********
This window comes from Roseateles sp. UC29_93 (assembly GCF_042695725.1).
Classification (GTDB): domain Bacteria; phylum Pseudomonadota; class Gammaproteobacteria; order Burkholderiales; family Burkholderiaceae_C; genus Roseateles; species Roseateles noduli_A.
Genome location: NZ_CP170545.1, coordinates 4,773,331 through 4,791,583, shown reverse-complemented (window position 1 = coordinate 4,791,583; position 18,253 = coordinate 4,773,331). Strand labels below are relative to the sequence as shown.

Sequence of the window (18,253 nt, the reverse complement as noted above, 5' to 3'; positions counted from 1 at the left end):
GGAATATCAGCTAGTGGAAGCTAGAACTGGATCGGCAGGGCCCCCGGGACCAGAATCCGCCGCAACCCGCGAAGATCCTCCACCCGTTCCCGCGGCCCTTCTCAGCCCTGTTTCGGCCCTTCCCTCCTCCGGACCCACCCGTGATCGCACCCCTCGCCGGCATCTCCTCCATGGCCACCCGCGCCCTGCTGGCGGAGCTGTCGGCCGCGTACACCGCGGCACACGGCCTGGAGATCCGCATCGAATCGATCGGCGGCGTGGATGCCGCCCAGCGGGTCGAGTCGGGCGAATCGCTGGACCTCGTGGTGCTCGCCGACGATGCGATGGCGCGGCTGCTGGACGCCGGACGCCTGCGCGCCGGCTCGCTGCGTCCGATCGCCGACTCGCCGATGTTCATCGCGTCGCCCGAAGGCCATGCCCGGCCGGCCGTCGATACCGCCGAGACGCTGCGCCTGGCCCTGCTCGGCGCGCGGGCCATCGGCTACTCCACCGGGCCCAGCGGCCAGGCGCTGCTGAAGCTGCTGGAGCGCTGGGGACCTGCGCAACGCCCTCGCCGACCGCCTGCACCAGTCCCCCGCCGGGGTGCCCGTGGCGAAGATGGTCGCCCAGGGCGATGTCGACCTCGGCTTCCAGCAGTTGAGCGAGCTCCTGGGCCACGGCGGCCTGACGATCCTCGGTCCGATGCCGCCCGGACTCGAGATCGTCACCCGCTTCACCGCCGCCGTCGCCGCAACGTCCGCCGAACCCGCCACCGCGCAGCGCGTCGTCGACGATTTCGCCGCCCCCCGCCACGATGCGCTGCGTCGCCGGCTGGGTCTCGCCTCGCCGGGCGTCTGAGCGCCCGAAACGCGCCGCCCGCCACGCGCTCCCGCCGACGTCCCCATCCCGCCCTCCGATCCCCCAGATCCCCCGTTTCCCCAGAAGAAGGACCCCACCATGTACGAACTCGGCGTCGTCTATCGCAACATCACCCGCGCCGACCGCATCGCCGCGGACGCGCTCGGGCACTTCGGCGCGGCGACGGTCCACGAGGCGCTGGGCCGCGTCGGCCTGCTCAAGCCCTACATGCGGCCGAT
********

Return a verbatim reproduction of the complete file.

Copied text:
This window comes from Roseateles sp. UC29_93 (assembly GCF_042695725.1).
Classification (GTDB): domain Bacteria; phylum Pseudomonadota; class Gammaproteobacteria; order Burkholderiales; family Burkholderiaceae_C; genus Roseateles; species Roseateles noduli_A.
Genome location: NZ_CP170545.1, coordinates 4,773,331 through 4,791,583, shown reverse-complemented (window position 1 = coordinate 4,791,583; position 18,253 = coordinate 4,773,331). Strand labels below are relative to the sequence as shown.

Sequence of the window (18,253 nt, the reverse complement as noted above, 5' to 3'; positions counted from 1 at the left end):
GGAATATCAGCTAGTGGAAGCTAGAACTGGATCGGCAGGGCCCCCGGGACCAGAATCCGCCGCAACCCGCGAAGATCCTCCACCCGTTCCCGCGGCCCTTCTCAGCCCTGTTTCGGCCCTTCCCTCCTCCGGACCCACCCGTGATCGCACCCCTCGCCGGCATCTCCTCCATGGCCACCCGCGCCCTGCTGGCGGAGCTGTCGGCCGCGTACACCGCGGCACACGGCCTGGAGATCCGCATCGAATCGATCGGCGGCGTGGATGCCGCCCAGCGGGTCGAGTCGGGCGAATCGCTGGACCTCGTGGTGCTCGCCGACGATGCGATGGCGCGGCTGCTGGACGCCGGACGCCTGCGCGCCGGCTCGCTGCGTCCGATCGCCGACTCGCCGATGTTCATCGCGTCGCCCGAAGGCCATGCCCGGCCGGCCGTCGATACCGCCGAGACGCTGCGCCTGGCCCTGCTCGGCGCGCGGGCCATCGGCTACTCCACCGGGCCCAGCGGCCAGGCGCTGCTGAAGCTGCTGGAGCGCTGGGGACCTGCGCAACGCCCTCGCCGACCGCCTGCACCAGTCCCCCGCCGGGGTGCCCGTGGCGAAGATGGTCGCCCAGGGCGATGTCGACCTCGGCTTCCAGCAGTTGAGCGAGCTCCTGGGCCACGGCGGCCTGACGATCCTCGGTCCGATGCCGCCCGGACTCGAGATCGTCACCCGCTTCACCGCCGCCGTCGCCGCAACGTCCGCCGAACCCGCCACCGCGCAGCGCGTCGTCGACGATTTCGCCGCCCCCCGCCACGATGCGCTGCGTCGCCGGCTGGGTCTCGCCTCGCCGGGCGTCTGAGCGCCCGAAACGCGCCGCCCGCCACGCGCTCCCGCCGACGTCCCCATCCCGCCCTCCGATCCCCCAGATCCCCCGTTTCCCCAGAAGAAGGACCCCACCATGTACGAACTCGGCGTCGTCTATCGCAACATCACCCGCGCCGACCGCATCGCCGCGGACGCGCTCGGGCACTTCGGCGCGGCGACGGTCCACGAGGCGCTGGGCCGCGTCGGCCTGCTCAAGCCCTACATGCGGCCGAT